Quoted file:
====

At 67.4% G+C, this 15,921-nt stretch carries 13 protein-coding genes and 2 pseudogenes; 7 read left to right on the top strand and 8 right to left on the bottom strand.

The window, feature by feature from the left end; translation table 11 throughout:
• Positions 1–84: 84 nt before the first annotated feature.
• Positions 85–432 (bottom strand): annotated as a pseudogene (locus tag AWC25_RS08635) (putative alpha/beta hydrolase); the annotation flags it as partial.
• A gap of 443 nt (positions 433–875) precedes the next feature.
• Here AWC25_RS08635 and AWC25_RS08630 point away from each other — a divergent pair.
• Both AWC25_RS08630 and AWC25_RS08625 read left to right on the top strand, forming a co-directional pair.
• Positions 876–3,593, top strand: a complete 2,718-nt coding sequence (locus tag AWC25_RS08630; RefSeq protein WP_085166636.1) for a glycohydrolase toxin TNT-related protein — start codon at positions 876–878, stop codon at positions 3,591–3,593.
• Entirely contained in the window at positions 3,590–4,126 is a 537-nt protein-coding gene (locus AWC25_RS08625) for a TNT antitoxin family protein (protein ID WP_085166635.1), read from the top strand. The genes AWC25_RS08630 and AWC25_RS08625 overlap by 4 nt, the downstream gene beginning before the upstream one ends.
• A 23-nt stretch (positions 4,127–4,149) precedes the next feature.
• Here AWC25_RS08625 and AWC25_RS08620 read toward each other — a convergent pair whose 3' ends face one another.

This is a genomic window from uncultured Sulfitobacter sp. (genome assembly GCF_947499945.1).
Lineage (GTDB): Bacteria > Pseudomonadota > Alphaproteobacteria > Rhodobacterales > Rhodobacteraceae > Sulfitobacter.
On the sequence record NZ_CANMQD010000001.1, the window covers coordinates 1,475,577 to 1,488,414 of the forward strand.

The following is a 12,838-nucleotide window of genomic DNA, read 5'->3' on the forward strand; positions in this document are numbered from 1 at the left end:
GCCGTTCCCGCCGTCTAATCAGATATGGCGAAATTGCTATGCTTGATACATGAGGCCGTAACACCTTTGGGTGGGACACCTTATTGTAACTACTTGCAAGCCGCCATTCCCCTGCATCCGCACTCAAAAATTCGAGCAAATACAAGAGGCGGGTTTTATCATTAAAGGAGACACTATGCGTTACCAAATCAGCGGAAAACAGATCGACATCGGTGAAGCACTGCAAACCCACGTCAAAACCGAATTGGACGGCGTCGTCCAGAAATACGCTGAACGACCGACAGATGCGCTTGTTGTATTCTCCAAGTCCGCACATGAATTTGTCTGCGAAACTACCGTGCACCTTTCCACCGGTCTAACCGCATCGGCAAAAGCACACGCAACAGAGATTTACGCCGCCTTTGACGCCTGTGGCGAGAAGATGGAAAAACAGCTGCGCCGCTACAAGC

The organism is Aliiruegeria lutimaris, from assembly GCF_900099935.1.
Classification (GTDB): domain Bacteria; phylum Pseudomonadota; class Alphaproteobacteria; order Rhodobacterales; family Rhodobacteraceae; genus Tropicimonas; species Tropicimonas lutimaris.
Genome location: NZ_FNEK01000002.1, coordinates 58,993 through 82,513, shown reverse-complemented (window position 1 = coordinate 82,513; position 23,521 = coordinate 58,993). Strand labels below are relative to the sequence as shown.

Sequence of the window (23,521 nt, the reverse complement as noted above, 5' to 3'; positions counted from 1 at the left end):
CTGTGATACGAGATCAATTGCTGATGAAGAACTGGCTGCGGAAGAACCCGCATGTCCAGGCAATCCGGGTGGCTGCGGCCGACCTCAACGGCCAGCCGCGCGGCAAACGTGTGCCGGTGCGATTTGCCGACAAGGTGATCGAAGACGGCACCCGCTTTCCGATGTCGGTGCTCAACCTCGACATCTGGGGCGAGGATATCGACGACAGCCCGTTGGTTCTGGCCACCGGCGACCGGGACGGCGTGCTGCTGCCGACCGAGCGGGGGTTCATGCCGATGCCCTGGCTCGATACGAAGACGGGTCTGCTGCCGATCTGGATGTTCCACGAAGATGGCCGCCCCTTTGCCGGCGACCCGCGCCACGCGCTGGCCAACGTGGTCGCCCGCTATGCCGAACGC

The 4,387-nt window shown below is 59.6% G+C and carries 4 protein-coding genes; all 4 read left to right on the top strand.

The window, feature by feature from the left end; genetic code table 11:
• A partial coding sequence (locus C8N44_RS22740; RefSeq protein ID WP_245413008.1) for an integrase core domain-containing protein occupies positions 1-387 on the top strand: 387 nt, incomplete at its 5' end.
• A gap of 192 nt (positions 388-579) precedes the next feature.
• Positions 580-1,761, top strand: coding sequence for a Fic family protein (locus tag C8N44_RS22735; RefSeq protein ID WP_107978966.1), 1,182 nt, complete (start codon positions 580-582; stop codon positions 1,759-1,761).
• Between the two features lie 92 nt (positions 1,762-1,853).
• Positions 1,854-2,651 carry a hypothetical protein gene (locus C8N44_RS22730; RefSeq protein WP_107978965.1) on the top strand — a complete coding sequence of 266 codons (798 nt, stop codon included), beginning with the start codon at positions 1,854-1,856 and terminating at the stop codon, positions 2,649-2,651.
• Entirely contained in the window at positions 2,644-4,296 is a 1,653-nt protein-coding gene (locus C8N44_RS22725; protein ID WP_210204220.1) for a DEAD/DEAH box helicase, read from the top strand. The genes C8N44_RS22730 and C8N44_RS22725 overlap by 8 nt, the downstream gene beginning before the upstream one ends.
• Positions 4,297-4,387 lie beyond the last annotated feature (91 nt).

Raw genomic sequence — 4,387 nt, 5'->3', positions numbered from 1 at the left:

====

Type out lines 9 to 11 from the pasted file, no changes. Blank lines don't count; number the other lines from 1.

• Entirely contained in the window at positions 3,590–4,126 is a 537-nt protein-coding gene (locus AWC25_RS08625) for a TNT antitoxin family protein (protein ID WP_085166635.1), read from the top strand. The genes AWC25_RS08630 and AWC25_RS08625 overlap by 4 nt, the downstream gene beginning before the upstream one ends.
• A 23-nt stretch (positions 4,127–4,149) precedes the next feature.
• Here AWC25_RS08625 and AWC25_RS08620 read toward each other — a convergent pair whose 3' ends face one another.